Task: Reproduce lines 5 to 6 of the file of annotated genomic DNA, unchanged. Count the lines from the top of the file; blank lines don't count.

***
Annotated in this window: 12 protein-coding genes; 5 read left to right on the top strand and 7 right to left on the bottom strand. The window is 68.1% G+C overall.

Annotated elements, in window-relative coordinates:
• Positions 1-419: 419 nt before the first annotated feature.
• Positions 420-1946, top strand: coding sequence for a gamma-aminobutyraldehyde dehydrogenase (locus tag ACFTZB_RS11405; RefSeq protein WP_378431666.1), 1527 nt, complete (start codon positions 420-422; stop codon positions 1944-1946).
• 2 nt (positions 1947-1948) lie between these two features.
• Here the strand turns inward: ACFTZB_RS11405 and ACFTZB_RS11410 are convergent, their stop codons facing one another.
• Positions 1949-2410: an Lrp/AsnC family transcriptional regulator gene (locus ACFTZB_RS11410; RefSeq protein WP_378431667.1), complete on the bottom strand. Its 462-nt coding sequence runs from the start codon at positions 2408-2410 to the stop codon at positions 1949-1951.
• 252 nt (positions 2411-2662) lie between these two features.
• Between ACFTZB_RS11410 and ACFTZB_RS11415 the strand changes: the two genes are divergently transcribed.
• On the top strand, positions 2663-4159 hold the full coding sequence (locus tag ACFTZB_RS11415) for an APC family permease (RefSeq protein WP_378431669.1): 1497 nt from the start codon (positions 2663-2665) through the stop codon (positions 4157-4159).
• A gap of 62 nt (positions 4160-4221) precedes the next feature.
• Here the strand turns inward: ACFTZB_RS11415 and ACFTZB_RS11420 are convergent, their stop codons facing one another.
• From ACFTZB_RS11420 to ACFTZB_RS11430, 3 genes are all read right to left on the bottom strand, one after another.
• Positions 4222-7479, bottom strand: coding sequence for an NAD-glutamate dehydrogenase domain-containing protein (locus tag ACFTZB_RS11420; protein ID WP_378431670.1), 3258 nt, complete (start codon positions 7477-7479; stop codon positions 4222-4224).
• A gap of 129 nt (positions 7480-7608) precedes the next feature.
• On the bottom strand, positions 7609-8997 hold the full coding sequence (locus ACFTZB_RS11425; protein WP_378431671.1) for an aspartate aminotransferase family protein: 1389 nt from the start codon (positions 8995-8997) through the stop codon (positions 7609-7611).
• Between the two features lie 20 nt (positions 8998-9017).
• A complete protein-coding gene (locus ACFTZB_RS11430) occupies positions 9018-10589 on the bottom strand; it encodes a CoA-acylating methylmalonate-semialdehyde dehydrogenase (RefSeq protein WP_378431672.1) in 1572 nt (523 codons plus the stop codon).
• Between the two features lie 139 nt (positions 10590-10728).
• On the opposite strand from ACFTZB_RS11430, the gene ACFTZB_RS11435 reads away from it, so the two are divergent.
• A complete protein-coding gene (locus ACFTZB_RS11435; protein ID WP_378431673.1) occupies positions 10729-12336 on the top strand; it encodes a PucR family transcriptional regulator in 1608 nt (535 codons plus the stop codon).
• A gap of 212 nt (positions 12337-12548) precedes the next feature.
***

• 2 nt (positions 1947-1948) lie between these two features.
• Here the strand turns inward: ACFTZB_RS11405 and ACFTZB_RS11410 are convergent, their stop codons facing one another.